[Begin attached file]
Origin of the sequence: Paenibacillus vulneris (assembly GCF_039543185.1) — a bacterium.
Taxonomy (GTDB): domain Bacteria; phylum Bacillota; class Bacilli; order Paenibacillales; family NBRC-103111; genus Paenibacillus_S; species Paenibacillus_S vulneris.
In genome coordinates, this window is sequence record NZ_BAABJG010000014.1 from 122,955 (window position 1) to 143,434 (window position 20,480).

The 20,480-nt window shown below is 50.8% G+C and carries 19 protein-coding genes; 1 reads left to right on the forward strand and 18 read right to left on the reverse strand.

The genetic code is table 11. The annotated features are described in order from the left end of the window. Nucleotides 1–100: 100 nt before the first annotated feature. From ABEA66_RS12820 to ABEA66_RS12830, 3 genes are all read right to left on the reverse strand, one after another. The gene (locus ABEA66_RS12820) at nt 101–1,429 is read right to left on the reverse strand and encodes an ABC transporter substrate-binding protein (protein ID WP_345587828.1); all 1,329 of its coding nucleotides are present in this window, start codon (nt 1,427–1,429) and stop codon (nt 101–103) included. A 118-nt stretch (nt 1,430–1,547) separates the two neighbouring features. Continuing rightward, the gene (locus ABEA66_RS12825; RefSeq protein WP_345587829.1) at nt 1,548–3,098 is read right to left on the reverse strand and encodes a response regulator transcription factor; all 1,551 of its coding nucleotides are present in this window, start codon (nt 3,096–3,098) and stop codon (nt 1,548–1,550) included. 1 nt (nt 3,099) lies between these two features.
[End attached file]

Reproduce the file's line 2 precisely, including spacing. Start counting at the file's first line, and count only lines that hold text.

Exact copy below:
Taxonomy (GTDB): domain Bacteria; phylum Bacillota; class Bacilli; order Paenibacillales; family NBRC-103111; genus Paenibacillus_S; species Paenibacillus_S vulneris.